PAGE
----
SHEPPARD Sacred choral music
Perhaps the most striking feature of this recording from the Choir of St Mary’s Cathedral, Edinburgh, is the way in which the trebles seem perfectly integrated within the ensemble: one thinks of other choral foundations in which the distinctiveness of the boy trebles’ timbre, though distinctive and even moving, makes it stand not only above but ever so slightly apart from the men. Is it the presence of girls here as well as boys that lends extra cohesion and vigour to the top line? I think so; and if I’m right, then this is eloquent advocacy for mixed trebles. Sheppard’s trick of having them divide into a triad for the final chord of sections is reminiscent of those concluding flourishes of a fireworks display that break into a cluster. The rest of the choir is equally well matched and solid, and the whole is recorded with admirable presence and clarity; a worthy successor to this choir’s very impressive recording of Taverner’s Missa Corona spinea a few years back (3/10).
This anthology includes a few of the usual favourites (the more famous of the two Libera nos settings, for example), but the choice of relatively brisk tempi precludes the reverential feel that has become something of a cliché of Sheppard interpretations generally. All of this culminates (perhaps – the whole disc is compelling listening) in the Missa Cantate, which lays fair claim to being Sheppard’s most accomplished work in this genre: the use of sequence, reminiscent of Taverner, is particularly confident. Having expressed polite reservations about Sheppard’s music a few months back, I’m delighted to draw attention to a recording that silences (or at least moderates) those doubts; anyone who’s ever shared them should hear this.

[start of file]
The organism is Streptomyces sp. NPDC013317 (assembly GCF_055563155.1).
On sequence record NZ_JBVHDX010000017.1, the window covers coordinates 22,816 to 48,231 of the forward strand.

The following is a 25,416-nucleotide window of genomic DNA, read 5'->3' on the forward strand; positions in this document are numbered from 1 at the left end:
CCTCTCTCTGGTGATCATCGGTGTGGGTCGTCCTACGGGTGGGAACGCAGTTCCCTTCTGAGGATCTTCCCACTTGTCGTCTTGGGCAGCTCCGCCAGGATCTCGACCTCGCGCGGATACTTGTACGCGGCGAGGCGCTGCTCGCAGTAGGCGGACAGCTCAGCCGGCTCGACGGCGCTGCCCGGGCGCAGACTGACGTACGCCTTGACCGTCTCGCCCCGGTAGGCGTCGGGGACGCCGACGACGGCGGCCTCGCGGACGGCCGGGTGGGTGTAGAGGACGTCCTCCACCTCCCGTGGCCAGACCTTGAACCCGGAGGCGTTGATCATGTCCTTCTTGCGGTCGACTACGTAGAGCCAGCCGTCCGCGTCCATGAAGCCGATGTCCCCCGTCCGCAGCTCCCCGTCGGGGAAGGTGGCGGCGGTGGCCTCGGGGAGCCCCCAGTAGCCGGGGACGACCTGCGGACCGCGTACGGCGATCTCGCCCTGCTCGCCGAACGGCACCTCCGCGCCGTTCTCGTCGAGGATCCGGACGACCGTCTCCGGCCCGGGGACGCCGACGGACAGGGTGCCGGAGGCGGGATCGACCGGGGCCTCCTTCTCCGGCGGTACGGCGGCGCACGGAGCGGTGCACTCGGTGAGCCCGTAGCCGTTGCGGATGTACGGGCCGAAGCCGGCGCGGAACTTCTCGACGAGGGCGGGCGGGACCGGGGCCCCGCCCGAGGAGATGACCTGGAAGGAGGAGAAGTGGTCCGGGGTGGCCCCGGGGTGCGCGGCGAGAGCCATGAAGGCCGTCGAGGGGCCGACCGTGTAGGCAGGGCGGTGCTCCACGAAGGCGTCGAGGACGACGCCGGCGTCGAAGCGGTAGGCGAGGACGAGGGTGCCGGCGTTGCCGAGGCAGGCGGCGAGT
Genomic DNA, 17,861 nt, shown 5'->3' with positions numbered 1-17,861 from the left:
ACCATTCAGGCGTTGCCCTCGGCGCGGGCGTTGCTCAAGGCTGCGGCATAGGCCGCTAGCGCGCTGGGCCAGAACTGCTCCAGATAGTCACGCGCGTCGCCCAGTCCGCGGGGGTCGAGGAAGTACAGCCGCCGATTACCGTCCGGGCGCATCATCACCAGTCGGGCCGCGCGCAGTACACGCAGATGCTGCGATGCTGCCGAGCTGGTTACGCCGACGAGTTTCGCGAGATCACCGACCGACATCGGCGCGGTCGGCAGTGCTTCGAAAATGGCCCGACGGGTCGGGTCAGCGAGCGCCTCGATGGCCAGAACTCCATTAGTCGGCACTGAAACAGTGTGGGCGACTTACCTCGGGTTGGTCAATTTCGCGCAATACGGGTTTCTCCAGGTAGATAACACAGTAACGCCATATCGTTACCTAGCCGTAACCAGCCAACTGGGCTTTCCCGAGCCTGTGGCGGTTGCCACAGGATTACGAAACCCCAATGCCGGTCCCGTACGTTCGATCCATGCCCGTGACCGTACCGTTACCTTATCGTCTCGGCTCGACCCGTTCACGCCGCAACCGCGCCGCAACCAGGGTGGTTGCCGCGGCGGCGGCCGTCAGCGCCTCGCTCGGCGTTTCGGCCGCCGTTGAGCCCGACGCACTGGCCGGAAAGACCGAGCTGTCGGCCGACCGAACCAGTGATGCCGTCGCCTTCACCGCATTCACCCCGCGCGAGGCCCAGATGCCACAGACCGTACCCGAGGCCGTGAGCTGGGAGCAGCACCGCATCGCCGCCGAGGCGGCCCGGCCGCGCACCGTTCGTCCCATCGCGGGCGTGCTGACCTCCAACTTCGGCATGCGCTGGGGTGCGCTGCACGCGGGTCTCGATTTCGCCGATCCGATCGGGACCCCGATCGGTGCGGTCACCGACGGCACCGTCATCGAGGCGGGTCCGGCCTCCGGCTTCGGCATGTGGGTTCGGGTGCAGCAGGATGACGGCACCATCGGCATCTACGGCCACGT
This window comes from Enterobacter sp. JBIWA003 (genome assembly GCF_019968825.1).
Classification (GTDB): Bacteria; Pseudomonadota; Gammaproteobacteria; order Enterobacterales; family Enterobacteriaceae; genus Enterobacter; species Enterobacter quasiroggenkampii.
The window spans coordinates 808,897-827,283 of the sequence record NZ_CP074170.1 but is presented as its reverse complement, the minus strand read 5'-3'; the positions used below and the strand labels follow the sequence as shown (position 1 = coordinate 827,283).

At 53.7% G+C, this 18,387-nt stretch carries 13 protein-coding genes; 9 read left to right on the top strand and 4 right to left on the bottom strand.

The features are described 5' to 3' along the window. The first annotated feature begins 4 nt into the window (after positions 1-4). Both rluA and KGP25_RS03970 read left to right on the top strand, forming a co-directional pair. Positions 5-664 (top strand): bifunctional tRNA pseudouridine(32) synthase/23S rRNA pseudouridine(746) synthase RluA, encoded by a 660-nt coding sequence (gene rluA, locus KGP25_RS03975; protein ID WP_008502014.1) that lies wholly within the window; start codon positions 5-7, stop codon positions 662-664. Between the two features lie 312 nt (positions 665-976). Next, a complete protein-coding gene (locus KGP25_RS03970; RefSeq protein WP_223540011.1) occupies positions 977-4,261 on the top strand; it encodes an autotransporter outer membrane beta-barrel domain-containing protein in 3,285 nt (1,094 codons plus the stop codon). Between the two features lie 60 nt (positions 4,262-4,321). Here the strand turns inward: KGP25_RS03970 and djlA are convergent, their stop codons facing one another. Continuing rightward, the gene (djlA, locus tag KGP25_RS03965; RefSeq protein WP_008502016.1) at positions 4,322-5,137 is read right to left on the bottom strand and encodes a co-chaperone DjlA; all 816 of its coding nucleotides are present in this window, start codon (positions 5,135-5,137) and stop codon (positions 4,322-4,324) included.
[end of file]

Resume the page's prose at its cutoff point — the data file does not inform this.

Sheppard features prominently in The Sixteen’s latest disc, which offers new interpretations of works from the group’s back catalogue of English repertory. Their interpretation of In manus tuas (one of Sheppard’s most affecting creations) is very effective, and Gaude, gaude, gaude Maria is effortlessly eloquent. But this very effortlessness detracts at times from the sense of occasion: the first of Sheppard’s Libera nos settings is a case in point, epitomising the reverential tone I mentioned earlier. The same might be said for Davy’s monumental O Domine caeli, more polished than The Sixteen’s earlier account (7/93) but lacking the moments of tension and resolution that made it memorable (notably the build-up towards and arrival on the held chord just before the final ‘Amen’). On the other hand, the soloists do well by his Ah, mine heart, and Mundy’s Vox patris caelestis, engagingly fleet of foot, belies its length and concludes the disc very satisfyingly.